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This Edgar Award–winning collection from the author behind the Peter Duluth novels delivers “a dozen shock treatments for varying degrees of murder” (Kirkus Reviews).
Patrick Quentin, best known for the Peter Duluth puzzle mysteries, also penned outstanding detective novels from the 1930s through the 1960s under other pseudonyms, including Q. Patrick and Jonathan Stagge. Anthony Boucher wrote: “Quentin is particularly noted for the enviable polish and grace which make him one of the leading American fabricants of the murderous comedy of manners; but this surface smoothness conceals intricate and meticulous plot construction as faultless as that of Agatha Christie.”
This Edgar Award–winning short story collection introduces multiple murderers with a myriad of motives:
In the title story, which was adapted for an episode of The Alfred Hitchcock Hour, a wealthy woman trapped in a vault passes the hours pondering her life and her loves as time—and her oxygen supply—runs out . . .
In post–World War II Sicily, a visiting American discovers that his charity toward a young boy has ensnared him in a trap only a child could have dreamed up . . .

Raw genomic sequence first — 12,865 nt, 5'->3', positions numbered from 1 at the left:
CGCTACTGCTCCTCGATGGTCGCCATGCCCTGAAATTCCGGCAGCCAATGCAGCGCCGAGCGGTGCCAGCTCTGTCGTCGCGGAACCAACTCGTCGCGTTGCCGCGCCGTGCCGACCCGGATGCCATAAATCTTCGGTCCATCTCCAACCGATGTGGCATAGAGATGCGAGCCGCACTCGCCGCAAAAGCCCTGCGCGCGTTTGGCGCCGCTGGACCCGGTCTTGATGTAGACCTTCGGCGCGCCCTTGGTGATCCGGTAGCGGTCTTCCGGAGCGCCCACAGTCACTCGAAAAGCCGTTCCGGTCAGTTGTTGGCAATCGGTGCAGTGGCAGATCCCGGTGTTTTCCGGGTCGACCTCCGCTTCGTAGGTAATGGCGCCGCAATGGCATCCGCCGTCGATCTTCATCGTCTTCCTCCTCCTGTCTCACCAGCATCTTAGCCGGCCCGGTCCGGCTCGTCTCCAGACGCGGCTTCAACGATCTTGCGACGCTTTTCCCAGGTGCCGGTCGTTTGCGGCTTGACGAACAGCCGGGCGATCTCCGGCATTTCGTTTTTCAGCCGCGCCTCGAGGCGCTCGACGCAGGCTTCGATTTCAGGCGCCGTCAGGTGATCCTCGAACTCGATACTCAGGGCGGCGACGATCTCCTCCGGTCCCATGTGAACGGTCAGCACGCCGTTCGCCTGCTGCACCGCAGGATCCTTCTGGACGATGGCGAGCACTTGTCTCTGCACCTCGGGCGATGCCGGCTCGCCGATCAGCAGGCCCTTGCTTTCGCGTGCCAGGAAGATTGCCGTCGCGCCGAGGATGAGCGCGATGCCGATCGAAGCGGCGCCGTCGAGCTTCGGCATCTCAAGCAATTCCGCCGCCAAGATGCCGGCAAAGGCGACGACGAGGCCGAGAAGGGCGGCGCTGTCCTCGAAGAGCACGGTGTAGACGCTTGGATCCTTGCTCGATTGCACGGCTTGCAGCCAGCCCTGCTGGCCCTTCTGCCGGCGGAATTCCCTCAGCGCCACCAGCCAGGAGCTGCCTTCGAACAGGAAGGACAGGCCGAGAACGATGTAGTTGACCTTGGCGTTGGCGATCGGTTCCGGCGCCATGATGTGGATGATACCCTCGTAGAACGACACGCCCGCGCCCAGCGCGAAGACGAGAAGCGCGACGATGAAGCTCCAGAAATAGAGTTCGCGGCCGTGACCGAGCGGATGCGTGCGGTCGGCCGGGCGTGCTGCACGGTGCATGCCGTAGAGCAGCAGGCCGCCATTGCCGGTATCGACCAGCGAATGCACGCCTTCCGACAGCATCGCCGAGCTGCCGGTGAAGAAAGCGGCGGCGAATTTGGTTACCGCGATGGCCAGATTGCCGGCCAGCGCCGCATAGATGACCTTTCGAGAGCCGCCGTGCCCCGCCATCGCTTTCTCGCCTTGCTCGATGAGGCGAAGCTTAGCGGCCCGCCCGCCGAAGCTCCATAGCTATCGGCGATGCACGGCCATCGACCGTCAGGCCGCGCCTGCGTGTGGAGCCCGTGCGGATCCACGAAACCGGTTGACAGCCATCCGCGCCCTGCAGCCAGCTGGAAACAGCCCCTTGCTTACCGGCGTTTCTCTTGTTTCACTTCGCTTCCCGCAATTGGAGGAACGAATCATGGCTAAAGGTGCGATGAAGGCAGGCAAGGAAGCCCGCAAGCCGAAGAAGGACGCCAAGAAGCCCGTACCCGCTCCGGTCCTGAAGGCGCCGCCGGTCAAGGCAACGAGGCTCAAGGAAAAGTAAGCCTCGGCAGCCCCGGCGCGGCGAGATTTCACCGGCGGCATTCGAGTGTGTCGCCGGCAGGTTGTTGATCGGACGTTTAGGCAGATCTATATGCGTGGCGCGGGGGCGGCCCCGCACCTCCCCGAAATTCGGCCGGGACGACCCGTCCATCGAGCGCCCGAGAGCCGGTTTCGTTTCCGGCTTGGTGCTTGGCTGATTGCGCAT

A cheating husband planning on killing his wife learns that even the best-laid plans can go astray—especially if your wife is a lot smarter than you . . .
A child writes down what she’s going to say in a court case, revealing the honest, innocent heart of a little girl—and the cold, calculating mind of a monster . . .
Quentin’s collection of crimes “produces a cool chill and a calculated thrill” (Kirkus Reviews) and includes: “The Ordeal of Mrs. Snow,” “A Boy’s Will,” “Portrait of a Murderer,” “Little Boy Lost,” “Witness for the Prosecution,” “The Pigeon-Woman,” “All the Way to the Moon,” “Mother, May I Go Out to Swim?,” “Thou Lord Seest Me,” “Mrs. Appleby’s Bear,” “Love Comes to Miss Lucy,” and “This Will Kill You.”